They are hard to get conversion parts for, they are limited in the amount of accurizing you can perform on them and on average, there are around 10 to 15% of all Wby rifles out there that simply will not hold under 1 moa no matter what you do with them as far as machining and rebarreling. That is simply a well known fact unoung accuracy minded smiths.
We will take a Rem 700 every time over a Wby if given the choice to work on for an accuracy rifle.
Just my 2 cents worth.
Allen Precision Shooting
Home of the Allen Magnum, Allen Xpress and Allen Tactical Wildcats and the Painkiller Muzzle brakes.
All the calibers mentioned will do the job, that's not the problem. The problem is that you need a rifle that will group 3" at 600 yrds. For that you need the services of an accuracy gunsmith (action and bedding job, custom barrel, etc.).
If you want a different cartridge, and one that is an optimum balance of power and recoil, consider the 270 STW. The .270 150gr Nosler Partition at 33-3400fps would be just about perfect for the application you describe.
200 for dies
500 for scope
leaves about 900
The new savage F class 6.5 x 284 should be avail for about $950 next month. Id get one ordered
If not then Id go with a lawton 7500 1.45" action and a krieger barrel, those 2 alone will set you back your 1600 really close. than you will still need a trigger and stock.
Id go with 6.5, 7mm or 30 cal with an WSM, 284, 338 lapua, or rum case all depending on what you want.
1. when you say beanfield rifle, assume you are in the SE.
2. If you current 7mm STW shoots 1" now or better, I would start with it. $225 to RW Hart in PA for Bobby Hart to do his accuracy package. After his work, you should expect a 25% or more reduction in groups. 800-368-3656 or www.rwhart.com. I would also work loads for the 150s if possible instead of the 140s.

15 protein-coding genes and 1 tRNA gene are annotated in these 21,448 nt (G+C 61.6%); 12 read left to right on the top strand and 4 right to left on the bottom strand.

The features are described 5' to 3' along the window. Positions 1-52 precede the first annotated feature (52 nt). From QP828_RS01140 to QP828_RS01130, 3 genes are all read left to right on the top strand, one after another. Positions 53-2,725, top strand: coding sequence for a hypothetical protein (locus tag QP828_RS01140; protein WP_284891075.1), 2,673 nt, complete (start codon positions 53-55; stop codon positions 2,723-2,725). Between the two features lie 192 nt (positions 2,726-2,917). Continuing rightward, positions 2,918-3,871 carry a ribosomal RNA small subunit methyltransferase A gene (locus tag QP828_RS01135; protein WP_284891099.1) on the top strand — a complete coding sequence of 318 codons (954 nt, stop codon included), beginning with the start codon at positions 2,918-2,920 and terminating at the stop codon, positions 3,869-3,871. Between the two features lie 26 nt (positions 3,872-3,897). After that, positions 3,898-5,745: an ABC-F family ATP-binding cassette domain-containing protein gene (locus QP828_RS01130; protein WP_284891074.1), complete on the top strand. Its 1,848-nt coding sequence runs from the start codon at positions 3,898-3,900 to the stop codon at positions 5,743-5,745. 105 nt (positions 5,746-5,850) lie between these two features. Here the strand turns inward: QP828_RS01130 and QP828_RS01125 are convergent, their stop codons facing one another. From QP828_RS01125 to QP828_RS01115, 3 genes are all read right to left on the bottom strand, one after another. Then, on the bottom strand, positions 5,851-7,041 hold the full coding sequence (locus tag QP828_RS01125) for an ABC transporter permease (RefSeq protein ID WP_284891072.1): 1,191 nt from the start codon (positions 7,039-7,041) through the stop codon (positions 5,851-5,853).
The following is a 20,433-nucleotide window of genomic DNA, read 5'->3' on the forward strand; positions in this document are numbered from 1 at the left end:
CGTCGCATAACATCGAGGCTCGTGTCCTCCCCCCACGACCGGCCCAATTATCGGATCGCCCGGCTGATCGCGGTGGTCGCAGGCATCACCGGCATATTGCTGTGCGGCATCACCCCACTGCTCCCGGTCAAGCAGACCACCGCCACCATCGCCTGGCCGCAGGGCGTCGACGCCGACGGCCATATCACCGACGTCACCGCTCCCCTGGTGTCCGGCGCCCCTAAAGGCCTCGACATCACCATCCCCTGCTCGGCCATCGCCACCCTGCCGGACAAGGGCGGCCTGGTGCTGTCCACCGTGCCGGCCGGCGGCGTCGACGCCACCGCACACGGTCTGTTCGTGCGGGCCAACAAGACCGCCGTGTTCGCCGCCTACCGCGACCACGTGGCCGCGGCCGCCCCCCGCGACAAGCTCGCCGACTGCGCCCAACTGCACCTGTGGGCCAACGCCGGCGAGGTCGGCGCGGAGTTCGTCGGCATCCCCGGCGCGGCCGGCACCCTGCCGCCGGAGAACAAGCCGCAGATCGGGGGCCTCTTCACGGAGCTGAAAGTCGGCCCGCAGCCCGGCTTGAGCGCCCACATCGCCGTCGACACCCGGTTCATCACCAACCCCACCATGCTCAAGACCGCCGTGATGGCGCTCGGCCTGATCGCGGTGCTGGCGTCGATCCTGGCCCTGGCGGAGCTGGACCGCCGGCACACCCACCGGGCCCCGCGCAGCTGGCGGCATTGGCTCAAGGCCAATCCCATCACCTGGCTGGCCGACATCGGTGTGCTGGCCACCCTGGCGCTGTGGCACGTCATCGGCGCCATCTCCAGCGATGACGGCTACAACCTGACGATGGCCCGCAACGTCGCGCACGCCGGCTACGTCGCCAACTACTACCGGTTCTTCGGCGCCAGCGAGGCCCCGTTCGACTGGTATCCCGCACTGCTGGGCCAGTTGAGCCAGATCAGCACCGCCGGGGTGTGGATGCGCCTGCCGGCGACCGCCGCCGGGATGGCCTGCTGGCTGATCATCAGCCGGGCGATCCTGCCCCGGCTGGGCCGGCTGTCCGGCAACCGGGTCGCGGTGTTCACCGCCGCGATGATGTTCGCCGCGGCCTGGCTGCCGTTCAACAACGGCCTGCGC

2. Stay with the Zeiss, call them 800-441-3005 x 8461 to have turrets and BDC knobs put on AFTER you work the load. Check and see what they charge for the new reticles or the 43 mildot.
Darrel Holland will have his ART reticle put in a Leupold for $375 in 3 weeks. It is a series of dots at 3 MOA intervals out to 24 MOA. You can use a dot to aim without touching a knob. (541)439-5155 or www.hollandguns.com
As for a new gun, think I would really look at the Savage F class in 6.5-284 for the money. You can add another barrel chambered later for $300 and put it on yourself.
Your current scopes will work for what you have with either mod discussed above.
Your current rifle is nearly ideal for what you want to do. My first choice for what you want to do would be either the 7mm STW or 7mm Rem Mag. If you donít currently reload spend the money on reloading equipment and start reloading. Work up an accurate load for the Weatherby and practice shooting at the intended ranges. That will do more for your long range success than any amount of money you throw at a new custom rifle. The most important part of the equation for long range hunting is practice. If you will be shooting off a bipod, practice shooting with it. If you will be using a rest while hunting, practice shooting with it. Donít just practice on fair days either you will need to learn how the bullets are effected by adverse conditions (unless you will only hunt in perfect conditions [img]/ubbthreads/images/graemlins/grin.gif[/img]).